Libby Kirkpatrick

Like many bloated genres in these times, the singer-songwriter thing could use a good pruning, if not a merciless cull. After all, how many of these--from John Mayer to Kathleen Edwards to Frat Green--either aren't genuine singers or can't compose anything new or fresh or even maybe just inspired and inventive (please)? After the sweet bloodletting, on the strength of her first CD, Goodnight Venus, Libby Kirkpatrick would still be standing and might actually get the attention such a dynamic debut deserves. Sure, the style ain't nuthin' new--neo-boho, folk-rock chick flick with jazzy and funky leanings--but it's done with such winning confidence, agility, smarts and charm that Libby compares well with Edie or Ani in terms of achievement and appeal. Kirkpatrick utilizes world-class players like the Sara Lee/Jerry Marotta bass-and-drums team and boasts material and an arrangement sense comparable to those who use the same musicians (read: DiFranco, Peter Gabriel, Indigo Girls). Producing herself, she creates modern mood folk as seductive as Nick Drake did in his day and ever after. Maybe it's the way she makes the tale of a heartbroken girl heading home into sweet, assertive flirtation on "Vaulted Heart," or how she casts the innocent pondering of "To a Child" as rightfully Zen, or the beauteous suite she fashions from words and notes with "Garden." But there's something going on here that bears signs of the true fire of notable talent.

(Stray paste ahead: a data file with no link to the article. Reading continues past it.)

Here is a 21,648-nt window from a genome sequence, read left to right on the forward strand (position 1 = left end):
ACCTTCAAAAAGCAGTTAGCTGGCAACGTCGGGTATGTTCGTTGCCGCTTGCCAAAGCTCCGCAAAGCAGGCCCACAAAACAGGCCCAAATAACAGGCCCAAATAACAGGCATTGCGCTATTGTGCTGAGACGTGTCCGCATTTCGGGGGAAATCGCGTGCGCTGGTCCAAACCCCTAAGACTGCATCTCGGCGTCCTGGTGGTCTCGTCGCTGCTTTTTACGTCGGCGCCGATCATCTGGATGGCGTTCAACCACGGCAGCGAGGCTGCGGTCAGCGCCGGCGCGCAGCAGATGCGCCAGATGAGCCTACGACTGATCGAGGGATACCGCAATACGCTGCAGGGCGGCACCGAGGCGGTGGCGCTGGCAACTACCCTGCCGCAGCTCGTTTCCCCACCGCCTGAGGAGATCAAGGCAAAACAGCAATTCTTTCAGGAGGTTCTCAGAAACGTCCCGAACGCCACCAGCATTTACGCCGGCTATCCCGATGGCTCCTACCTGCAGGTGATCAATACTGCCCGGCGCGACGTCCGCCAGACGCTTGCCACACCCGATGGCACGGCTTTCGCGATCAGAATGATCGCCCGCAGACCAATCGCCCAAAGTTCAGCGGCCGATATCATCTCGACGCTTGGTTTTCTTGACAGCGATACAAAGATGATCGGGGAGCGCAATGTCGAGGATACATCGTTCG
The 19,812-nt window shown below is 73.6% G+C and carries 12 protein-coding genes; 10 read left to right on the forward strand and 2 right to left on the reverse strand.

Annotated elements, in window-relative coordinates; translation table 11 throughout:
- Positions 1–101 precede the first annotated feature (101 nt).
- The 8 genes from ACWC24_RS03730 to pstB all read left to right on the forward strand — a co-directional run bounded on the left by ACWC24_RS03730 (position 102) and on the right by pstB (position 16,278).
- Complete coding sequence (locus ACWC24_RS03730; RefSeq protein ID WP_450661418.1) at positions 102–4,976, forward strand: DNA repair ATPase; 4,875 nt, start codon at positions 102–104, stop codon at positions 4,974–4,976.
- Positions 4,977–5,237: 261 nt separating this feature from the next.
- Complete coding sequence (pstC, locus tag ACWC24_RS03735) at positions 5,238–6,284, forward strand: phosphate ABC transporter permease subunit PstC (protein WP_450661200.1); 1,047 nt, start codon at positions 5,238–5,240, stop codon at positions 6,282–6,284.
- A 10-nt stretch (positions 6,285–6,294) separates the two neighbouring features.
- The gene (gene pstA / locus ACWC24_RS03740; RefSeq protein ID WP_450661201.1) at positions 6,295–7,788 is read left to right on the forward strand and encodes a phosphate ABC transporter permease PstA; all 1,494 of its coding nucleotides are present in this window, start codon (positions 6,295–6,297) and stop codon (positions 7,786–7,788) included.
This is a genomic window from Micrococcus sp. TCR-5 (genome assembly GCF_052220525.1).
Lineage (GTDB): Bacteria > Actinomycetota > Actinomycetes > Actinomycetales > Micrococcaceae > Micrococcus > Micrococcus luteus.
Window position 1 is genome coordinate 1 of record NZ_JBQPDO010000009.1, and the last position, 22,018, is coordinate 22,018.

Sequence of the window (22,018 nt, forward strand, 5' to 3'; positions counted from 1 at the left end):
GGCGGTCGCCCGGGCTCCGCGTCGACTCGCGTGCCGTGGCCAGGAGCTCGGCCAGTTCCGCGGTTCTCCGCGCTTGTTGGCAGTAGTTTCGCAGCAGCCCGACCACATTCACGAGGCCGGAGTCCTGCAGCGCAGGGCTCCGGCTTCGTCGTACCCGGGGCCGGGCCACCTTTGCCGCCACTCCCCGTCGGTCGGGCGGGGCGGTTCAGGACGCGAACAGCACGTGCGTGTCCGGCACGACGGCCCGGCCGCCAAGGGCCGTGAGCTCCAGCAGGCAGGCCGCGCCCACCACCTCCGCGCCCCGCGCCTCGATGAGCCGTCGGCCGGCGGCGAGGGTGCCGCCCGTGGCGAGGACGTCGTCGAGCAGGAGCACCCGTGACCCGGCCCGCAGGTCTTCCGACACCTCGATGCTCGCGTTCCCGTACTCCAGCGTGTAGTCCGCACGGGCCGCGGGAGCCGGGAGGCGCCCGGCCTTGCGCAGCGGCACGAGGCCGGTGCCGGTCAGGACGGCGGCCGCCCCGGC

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Rob Patterson

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